The LEAF was the first mass production electric vehicle to be designed from the ground up for purely battery power. Early EVs were merely conversions of cars originally created with petrol engines. Even if you didn't know this, you could perhaps guess the fact from a glance at this dramatic-looking Nissan. For example, since, as an all-electric car, there was no need to fit a bulky engine in the front, it has a stubby and sharply-angled nose that produces a smart wedge profile and aids the strong aerodynamic performance. With this revised post-'13-era model - British-built in Sunderland - that nose also had to also accommodate the bulky charger and inverter which previously took up space in the boot, but the designers managed to sort that without affecting the bonnet line. So, as with the original version of this MK1 model, the so-called 'smart fluidity' looks remain a little unorthodox - subtle grille changes are the only visual update over the 2011-era model. That and the addition of an LED light under the charger lid which makes it a bit easier to connect up at night. Otherwise, nothing's really very different and the futuristic styling remained unaltered - but then many will feel that to be wholly appropriate for such a groundbreaking car. The quirkiest detail is probably the raised profile of the blue LED headlamps, positioned to channel air away from the wing mirrors and reduce road noise. Things get a little more bulbous around a rear end dominated by a kicked-up roofline and gently curved vertical tail lights - and of course notable for the total absence of an exhaust pipe. There is of course a battery instead, as before a 48-module lithium-ion powerpack that isn't housed in the boot but under the vehicle's floor, helping create the low centre of gravity that helps so much with the handling. But the perhaps the most important thing is the overall size. At around 4.5m long, this was the first pure electric car big enough for proper family use, no more than around 200kgs heavier than a similarly shaped conventional model and offering cabin space and overall dimensions very comparable to that of a conventional Ford Focus-style family hatchback. Back in 2013, no other EV on the market could offer you more rear seat space. Thanks to redesigned front seats that freed up another 53mm of legroom for rearward folk, the bench in the back of this post-'13-era model can comfortably accommodate three adults on short journeys, two on longer ones and a trio of kids all day long. The important practical news with this revised MK1 model LEAF though, lies further back. We mentioned earlier that the charger and the inverter the battery pack needs were moved forward from the boot to the bonnet in this revised MK1 model. Well that made a big difference to the cargo area. Luggage space in this post-'13-era design is rated at 330-litres, a 40-litre increase over the original car - about the size of a piece of airline carry-on baggage (though top models lose 15-litres of that thanks to the need to house the sub-woofer of the punchy Bose stereo). More importantly, when you push the 60/40 split-folding rear bench forward (something you can't do in a rival Renault Fluence ZE all-electric hatch model from this era), you get a completely flat loading floor. True, the total cargo room on offer isn't especially big: the 1,100-litre total potential seats-folded luggage area that you'd expect when travelling two-up in a conventional family hatch is reduced here to just 680-litres. But we can't see that unduly bothering too many potential buyers. The reason the boot isn't bigger is that the lithium-ion battery pack is mounted beneath the floor of the vehicle, a more pleasing consequence of which is the slightly raised driving position you get behind the wheel. On this improved MK1 LEAF model, there's also the bonus that you can further adjust your seat for height should you want to. Unfortunately, the more pressing change needed in this cabin - the adoption of a reach-adjustable steering wheel - was in 2013 still on Nissan's to-do list. Still, you can move the thing up and down and with a bit of jiggling about, it's possibly to achieve a pretty comfortable driving position. In a cabin that seems very different from that of the original model - until you realise that apart from the adoption of a foot-operated handbrake, the only major change is the adoption of a darker palette of plastics. The original light-coloured trim looked very modern but proved pretty impractical for the cold muddy climates of Northern Europe and Scandinavia. As with the original MK1 LEAF design, there's an appropriately futuristically styled split-level dash, with blue-tinted graphics that look pretty conventional until you peer closer and find that they're primarily geared towards advising you just how much further you can go before a charging top-up is needed. A mobile 'phone-style percentage reading is also included on this revised model. The graphics advise you of your success in regenerating electricity and there's an eco-indicator to display the status of electricity consumption, with little tamaguchi-like trees growing on the display, depending upon how frugally you're driving. Further range information is provided by various functions that reside on the large telematics screen positioned in the middle of the centre console, powered by a system Nissan calls Carwings. Mid and top-spec models got it as standard and were priced from new to include a five year subscription to the system, which was updated in this revised post-'13-era model to be even more useful. As well as the usual stereo, sat nav and Bluetooth functions you'd get with a conventional infotainment set-up, this one also knows where every public charging point is and is always ready to direct you to one. You can also access Carwings remotely via your PC or smartphone, planning a trip in advance or setting a timer to cool down or warm up the car before a journey so that you don't have to use valuable battery power doing so once on the move. The heating and windscreen demister aren't as 'off limits' in this respect as they were in the original LEAF model though, thanks to a heating system in mid and top-range models that in this revised version was 70% less power-hungry.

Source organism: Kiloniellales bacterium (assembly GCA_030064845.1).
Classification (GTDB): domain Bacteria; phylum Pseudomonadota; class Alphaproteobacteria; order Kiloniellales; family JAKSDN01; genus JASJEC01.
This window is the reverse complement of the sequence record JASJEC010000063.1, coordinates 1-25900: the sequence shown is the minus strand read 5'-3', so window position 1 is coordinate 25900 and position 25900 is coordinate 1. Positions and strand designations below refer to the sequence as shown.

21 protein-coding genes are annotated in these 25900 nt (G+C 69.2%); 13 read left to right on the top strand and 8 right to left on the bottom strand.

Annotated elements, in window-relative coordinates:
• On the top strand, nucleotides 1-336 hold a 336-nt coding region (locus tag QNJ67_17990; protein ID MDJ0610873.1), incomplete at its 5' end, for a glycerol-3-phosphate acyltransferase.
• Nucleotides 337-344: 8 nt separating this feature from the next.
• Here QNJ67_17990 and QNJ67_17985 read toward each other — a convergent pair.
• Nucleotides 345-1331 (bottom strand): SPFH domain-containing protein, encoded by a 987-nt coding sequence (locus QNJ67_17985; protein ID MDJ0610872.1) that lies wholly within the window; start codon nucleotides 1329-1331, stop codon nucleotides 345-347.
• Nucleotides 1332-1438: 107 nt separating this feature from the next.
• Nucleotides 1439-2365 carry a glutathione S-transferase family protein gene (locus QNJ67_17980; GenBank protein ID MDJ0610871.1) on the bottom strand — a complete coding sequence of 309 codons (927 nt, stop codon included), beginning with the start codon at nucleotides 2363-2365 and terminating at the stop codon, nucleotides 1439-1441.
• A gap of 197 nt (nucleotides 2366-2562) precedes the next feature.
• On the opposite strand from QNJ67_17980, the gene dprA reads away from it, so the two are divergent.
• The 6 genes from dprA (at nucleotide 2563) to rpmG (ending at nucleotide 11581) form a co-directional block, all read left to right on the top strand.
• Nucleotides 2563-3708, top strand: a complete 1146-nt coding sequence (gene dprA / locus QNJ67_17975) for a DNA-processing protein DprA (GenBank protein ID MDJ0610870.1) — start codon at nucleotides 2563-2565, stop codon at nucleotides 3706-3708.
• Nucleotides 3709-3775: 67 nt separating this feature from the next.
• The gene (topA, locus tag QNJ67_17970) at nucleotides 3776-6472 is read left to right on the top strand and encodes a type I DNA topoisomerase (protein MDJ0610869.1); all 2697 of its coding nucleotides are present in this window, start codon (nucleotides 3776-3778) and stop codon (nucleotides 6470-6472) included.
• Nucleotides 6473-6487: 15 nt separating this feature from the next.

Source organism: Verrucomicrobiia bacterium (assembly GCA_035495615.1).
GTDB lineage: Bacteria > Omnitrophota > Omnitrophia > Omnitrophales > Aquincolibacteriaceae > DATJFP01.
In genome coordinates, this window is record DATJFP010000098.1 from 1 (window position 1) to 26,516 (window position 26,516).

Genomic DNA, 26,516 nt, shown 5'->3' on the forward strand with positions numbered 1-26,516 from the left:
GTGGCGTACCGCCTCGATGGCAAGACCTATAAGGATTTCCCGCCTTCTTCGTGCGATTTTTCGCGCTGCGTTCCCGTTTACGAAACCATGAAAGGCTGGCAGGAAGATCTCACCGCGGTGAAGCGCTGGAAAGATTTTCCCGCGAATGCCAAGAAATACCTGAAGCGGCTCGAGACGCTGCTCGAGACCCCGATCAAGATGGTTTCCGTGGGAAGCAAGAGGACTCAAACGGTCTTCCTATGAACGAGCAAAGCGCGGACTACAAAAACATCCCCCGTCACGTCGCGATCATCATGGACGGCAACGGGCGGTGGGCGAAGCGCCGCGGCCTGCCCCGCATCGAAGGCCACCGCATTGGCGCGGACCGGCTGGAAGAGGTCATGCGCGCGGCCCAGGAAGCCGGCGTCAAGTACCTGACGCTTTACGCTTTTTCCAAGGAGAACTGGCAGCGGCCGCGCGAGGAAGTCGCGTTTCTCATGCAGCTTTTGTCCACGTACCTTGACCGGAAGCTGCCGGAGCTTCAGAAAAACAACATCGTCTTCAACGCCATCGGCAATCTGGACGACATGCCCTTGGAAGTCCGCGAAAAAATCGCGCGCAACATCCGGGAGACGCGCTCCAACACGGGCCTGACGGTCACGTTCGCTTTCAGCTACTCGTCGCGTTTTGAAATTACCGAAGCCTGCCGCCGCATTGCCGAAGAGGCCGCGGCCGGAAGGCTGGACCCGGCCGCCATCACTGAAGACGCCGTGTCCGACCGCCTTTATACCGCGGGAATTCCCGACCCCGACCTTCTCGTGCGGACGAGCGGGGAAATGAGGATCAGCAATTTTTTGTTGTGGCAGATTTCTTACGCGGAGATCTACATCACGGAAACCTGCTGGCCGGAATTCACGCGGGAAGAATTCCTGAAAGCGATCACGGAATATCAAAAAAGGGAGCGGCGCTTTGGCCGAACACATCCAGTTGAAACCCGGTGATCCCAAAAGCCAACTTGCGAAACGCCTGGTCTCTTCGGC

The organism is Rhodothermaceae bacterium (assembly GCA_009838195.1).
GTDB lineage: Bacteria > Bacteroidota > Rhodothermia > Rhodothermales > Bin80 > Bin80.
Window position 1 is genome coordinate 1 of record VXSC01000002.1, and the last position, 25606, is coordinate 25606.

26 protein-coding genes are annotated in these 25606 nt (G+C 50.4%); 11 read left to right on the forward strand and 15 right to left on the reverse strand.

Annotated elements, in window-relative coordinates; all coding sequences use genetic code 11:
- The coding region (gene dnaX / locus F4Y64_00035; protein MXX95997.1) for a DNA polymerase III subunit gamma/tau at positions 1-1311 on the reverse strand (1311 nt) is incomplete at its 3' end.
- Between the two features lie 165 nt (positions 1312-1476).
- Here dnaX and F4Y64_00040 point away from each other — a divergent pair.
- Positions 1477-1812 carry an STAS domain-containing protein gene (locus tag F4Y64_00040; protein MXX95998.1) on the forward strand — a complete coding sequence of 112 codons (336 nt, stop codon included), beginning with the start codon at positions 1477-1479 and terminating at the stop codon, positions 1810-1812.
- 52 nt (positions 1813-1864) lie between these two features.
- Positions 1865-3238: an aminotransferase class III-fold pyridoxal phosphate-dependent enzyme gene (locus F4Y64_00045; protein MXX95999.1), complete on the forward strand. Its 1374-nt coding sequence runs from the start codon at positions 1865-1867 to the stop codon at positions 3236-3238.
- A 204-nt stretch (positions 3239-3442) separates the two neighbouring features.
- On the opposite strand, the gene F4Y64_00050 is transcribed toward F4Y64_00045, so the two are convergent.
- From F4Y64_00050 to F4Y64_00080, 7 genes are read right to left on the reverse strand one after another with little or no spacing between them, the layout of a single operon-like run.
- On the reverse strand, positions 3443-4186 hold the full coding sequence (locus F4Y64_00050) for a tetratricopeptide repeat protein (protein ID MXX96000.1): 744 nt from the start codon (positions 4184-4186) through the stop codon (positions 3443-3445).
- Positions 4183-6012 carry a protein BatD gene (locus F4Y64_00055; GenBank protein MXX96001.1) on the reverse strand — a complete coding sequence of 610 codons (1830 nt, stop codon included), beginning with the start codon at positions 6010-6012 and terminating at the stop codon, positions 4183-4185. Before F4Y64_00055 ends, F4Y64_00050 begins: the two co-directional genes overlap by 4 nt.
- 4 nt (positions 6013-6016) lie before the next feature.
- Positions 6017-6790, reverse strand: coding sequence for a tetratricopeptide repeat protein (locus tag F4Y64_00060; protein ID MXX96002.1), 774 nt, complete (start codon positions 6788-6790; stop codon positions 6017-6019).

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    Category: Hybrid, Plug-in, Electric & Hydrogen